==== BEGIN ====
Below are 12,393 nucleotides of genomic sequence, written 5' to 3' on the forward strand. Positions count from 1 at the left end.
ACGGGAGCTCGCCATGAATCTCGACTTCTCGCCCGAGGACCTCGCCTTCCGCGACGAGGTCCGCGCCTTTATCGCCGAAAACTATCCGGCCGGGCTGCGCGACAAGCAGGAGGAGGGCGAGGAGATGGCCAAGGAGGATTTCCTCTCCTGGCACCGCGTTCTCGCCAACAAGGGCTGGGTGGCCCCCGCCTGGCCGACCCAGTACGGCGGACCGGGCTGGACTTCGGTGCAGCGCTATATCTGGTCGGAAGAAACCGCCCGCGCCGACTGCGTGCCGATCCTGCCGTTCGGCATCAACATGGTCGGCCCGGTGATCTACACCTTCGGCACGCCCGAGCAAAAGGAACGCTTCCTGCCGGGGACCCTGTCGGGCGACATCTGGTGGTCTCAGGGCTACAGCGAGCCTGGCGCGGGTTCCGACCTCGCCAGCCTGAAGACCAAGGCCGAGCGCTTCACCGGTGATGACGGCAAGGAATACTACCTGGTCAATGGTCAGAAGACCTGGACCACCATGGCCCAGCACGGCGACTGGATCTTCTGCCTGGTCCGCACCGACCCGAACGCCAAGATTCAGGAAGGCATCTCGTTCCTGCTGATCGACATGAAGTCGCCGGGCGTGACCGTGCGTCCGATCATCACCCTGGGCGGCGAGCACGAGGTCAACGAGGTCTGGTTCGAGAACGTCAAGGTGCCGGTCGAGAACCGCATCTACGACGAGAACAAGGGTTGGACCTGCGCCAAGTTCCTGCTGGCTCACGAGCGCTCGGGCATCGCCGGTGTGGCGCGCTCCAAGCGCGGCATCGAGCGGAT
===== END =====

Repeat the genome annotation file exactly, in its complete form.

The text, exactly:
Below are 12,393 nucleotides of genomic sequence, written 5' to 3' on the forward strand. Positions count from 1 at the left end.
ACGGGAGCTCGCCATGAATCTCGACTTCTCGCCCGAGGACCTCGCCTTCCGCGACGAGGTCCGCGCCTTTATCGCCGAAAACTATCCGGCCGGGCTGCGCGACAAGCAGGAGGAGGGCGAGGAGATGGCCAAGGAGGATTTCCTCTCCTGGCACCGCGTTCTCGCCAACAAGGGCTGGGTGGCCCCCGCCTGGCCGACCCAGTACGGCGGACCGGGCTGGACTTCGGTGCAGCGCTATATCTGGTCGGAAGAAACCGCCCGCGCCGACTGCGTGCCGATCCTGCCGTTCGGCATCAACATGGTCGGCCCGGTGATCTACACCTTCGGCACGCCCGAGCAAAAGGAACGCTTCCTGCCGGGGACCCTGTCGGGCGACATCTGGTGGTCTCAGGGCTACAGCGAGCCTGGCGCGGGTTCCGACCTCGCCAGCCTGAAGACCAAGGCCGAGCGCTTCACCGGTGATGACGGCAAGGAATACTACCTGGTCAATGGTCAGAAGACCTGGACCACCATGGCCCAGCACGGCGACTGGATCTTCTGCCTGGTCCGCACCGACCCGAACGCCAAGATTCAGGAAGGCATCTCGTTCCTGCTGATCGACATGAAGTCGCCGGGCGTGACCGTGCGTCCGATCATCACCCTGGGCGGCGAGCACGAGGTCAACGAGGTCTGGTTCGAGAACGTCAAGGTGCCGGTCGAGAACCGCATCTACGACGAGAACAAGGGTTGGACCTGCGCCAAGTTCCTGCTGGCTCACGAGCGCTCGGGCATCGCCGGTGTGGCGCGCTCCAAGCGCGGCATCGAGCGGAT